# Intercept Form in Code

I got the intercept form working in code. It’s pretty interesting to see the curve working in real-time and how the root’s Y value doesn’t affect it.

Something I noticed while paying with the values is that setting a max height or modifying the value of ‘a’ directly have the same results, this can be used as optimization, since the following code:

``````    public float CurveIntercept(float x, Vector3 root1, Vector3 root2, float highestPoint)
{
float midXPoint = (root1.x + root2.x) / 2;
float a = highestPoint / ((midXPoint - root1.x) * (midXPoint - root2.x));

return a * ((x - root1.x) * (x - root2.x));
}
``````

Ends up with the exact same result as this one

``````    public float CurveIntercept(float x, float a, Vector3 root1, Vector3 root2)
{
return a * ((x - root1.x) * (x - root2.x));
}
``````

The main differences that I noticed are:

• ‘a’ can be harder to manipulate because of how small the number has to be.
• A max height is easier to understand.
• Setting ‘a’ requires far less calculations.
• It’s way harder to set perfect maximum height by directly modifying ‘a’.
• To make a curve that goes down, ‘a’ needs to be positive, while a max height needs to be negative.

I think it all comes down to optimization vs not having to teach math to your designer

2 Likes

That’s cool! I have been trying to make this at the same time. How do you solve for a to make it an N or U shape curve without having it too convoluted? and is X the range between root1.x and root2.x?

There’s an easy way to manage curves without using raw math. Use animation curves instead, you can very easily create very fancy effects with it.

In this formula, `X` represents the `X` value of the midpoint between the two roots. For instance, if you have root point A located in `(1,0)` and root point B located in `(5, 0)`, then the X value would be 3 because the midpoint would be `(3, 0)`.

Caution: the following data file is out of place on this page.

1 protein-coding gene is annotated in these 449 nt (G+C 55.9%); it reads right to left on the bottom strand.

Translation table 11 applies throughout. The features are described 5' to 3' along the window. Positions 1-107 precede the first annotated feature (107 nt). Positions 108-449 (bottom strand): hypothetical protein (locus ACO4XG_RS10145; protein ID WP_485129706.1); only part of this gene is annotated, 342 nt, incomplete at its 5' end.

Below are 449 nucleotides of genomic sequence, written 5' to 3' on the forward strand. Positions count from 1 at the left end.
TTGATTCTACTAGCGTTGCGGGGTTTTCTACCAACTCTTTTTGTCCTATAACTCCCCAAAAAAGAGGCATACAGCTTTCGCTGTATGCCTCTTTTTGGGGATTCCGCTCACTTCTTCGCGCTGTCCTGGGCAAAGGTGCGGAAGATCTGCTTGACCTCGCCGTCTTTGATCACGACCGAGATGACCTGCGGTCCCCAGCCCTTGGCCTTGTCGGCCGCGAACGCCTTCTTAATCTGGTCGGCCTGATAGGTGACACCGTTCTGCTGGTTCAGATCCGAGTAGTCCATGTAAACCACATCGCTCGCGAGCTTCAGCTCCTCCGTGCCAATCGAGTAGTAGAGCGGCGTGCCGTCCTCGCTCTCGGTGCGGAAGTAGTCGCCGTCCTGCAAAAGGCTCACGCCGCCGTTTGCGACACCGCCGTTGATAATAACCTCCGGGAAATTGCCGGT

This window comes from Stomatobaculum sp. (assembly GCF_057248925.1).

This becomes slightly more complex when dealing with 3D graphics, that’s why I recommend using `Animation Curve` instead.

I am actually doing it in raw math. What I did was to make the range between points and defining coordinates on each iteration.

My code works but in order to make it work with u-shape parabolas (or n-shape depending on how the screen grid is configured as I’m playing with Pygame) I had to write a few lines more of code that made it a bit unreadable and I was wondering if there was a cleaner way to do it.

Amazing application!! how did you make the sphere move across the parabola?

I used the formula I posted in the first comment, that’s the Y value of the movement, so, it’s basically some sort of lerp, but I highly suggest using curve animation instead since it’s a lot easier to use and far more flexible.

What did you use exactly for the x value? I’m trying to use a Lerp between the two roots but it’s not working :((

This depends on how simple or complex you want to make it.

For example, if you are taking into account the angle of the object launching upwards as well, then you have velocity in horizontal and vertical directions. You then have to consider does gravity apply. Now, honestly, you could just put a plane down and apply the vector upwards, enabling gravity to let it fall back. Where’s the fun in that. Plus, Unity will do that all for you if you really want it to.

So, simple approach, use time and distance between roots.

Take your equation, and decide the travel time so, roots being 1 and 10 for example, it is traveling 9 in the x over 4 seconds
That gives you 2.25 distance units a second. Now, using this, your X is updated to x=[start root]+(delta time * ([end root] - [start root])/ time) which is x=1+([delta time]*((10-1)/4)) or x=1+([delta time]*2.25)

Now you have your X, so plug that into the equation and calculate y and you have your position.

This is incredibly simplified but it does work. You can adjust the time to get it moving the way you want.

So, given this approach, you can probably figure out the rest yourself.